This is the other shipping container concept. Dworkind and Hruby created an impressive set of renderings, with pleasing interior and exterior views, and a wonderful series of construction schematics detailing precise methods, schedules, and budgets. They estimate earning a whopping 97 LEED points (off the charts platinum!), which seems wildly inflated. (Try getting 97 points in the real world.) The final construction figure, $224,999.94, feels like a sly admission on their part that they don’t have a clue how much the house would really cost. Nevertheless, this is an unusually strong student project.” rel=”lightbox[billes]” href=”http://www.metropolismag.com/pov/content/uploads/2009/04/0051.jpg”>
Benkert’s design is probably the most in-your-face of the whole bunch. Unfortunately there was nothing about his arresting form that said “New Orleans,” or even “new New Orleans” to me. I’m not asking for Katrina Cottage contextualism here, just some realization of what people returning home might actually want. The judge’s scorecard posed a series of six questions, in which we were asked to respond on a 1-10 scale (1 meant “No”; 4, 5, and 6, “Somewhat”; and 8, 9, 10 “Definitely”). Two of my responses sum up my misgivings. I gave a 7 to “you find the interior to be unique/innovative?”, and a 1 to “if you lived in the Gulf Coast and were affected by Katrina would you purchase this house?”” rel=”lightbox[billes]” href=”http://www.metropolismag.com/pov/content/uploads/2009/04/0071.jpg”>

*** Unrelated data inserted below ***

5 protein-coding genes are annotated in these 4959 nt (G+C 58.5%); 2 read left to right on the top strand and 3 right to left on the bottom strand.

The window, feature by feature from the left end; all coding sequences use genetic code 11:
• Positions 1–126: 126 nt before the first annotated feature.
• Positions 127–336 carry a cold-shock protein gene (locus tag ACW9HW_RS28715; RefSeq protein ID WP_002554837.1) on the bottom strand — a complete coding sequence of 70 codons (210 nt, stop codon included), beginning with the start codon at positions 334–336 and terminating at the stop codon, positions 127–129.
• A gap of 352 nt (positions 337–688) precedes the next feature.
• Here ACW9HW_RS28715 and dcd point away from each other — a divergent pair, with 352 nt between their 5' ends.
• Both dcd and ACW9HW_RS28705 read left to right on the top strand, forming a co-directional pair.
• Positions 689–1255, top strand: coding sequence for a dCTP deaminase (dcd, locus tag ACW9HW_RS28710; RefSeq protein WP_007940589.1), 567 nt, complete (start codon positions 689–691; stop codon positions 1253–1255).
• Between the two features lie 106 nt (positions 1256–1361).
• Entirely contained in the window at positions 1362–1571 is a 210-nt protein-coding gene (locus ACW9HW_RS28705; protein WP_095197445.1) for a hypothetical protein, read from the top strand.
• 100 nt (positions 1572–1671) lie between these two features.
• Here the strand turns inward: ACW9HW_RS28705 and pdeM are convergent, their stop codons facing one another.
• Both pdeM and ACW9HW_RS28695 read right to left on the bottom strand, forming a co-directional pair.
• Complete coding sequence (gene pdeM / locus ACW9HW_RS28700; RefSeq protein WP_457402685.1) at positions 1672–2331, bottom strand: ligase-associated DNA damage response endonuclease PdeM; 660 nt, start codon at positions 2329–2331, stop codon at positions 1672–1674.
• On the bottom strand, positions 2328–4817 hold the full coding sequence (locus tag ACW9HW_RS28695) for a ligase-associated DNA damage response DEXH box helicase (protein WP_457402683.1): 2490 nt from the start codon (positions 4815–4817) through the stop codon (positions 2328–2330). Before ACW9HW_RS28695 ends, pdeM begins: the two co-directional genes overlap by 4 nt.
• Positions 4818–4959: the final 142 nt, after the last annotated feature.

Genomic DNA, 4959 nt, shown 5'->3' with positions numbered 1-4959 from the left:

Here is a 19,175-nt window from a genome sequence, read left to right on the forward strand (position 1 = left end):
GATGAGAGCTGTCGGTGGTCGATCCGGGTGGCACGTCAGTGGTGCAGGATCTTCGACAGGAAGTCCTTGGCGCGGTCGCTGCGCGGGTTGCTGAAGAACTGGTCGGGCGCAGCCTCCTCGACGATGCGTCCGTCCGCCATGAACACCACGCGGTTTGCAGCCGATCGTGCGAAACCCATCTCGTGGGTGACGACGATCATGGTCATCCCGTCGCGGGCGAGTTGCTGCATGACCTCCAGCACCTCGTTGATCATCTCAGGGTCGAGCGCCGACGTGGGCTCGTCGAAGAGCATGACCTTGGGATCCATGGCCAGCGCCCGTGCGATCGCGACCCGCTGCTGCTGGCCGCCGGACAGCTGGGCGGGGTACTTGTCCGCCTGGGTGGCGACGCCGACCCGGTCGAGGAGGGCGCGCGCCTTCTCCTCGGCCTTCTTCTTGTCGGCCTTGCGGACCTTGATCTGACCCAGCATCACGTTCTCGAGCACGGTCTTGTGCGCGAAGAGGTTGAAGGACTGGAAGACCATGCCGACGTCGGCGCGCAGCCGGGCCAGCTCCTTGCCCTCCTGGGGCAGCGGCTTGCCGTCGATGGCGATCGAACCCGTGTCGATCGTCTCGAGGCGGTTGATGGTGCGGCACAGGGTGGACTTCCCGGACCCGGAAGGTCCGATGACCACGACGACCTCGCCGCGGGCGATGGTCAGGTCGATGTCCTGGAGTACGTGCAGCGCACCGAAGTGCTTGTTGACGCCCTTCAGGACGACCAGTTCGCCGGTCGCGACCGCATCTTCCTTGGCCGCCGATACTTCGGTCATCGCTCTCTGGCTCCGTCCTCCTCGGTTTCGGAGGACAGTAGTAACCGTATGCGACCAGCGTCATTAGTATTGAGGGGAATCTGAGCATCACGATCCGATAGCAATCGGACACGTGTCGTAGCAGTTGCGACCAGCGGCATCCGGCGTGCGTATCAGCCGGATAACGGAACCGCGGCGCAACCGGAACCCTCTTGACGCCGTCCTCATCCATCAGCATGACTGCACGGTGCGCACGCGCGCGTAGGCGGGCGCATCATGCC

Sometimes new houses (especially attempts at Architecture) take time to weave themselves into the fabric of a place. No problem here. This was, I thought, the most contextual scheme, but one that avoided ham-fisted mimicry. The house is actually two structures; common spaces and bedrooms are separated by a breezeway (a Caribbean touch). The resulting interior spaces feel slightly pedestrian, but Koleva and LaRocque devised a smart, kit-of-parts approach to construction that might make the overly rational floor plan easy to construct (perhaps even on time and close to budget).” rel=”lightbox[billes]” href=”http://www.metropolismag.com/pov/content/uploads/2009/04/0081.jpg”>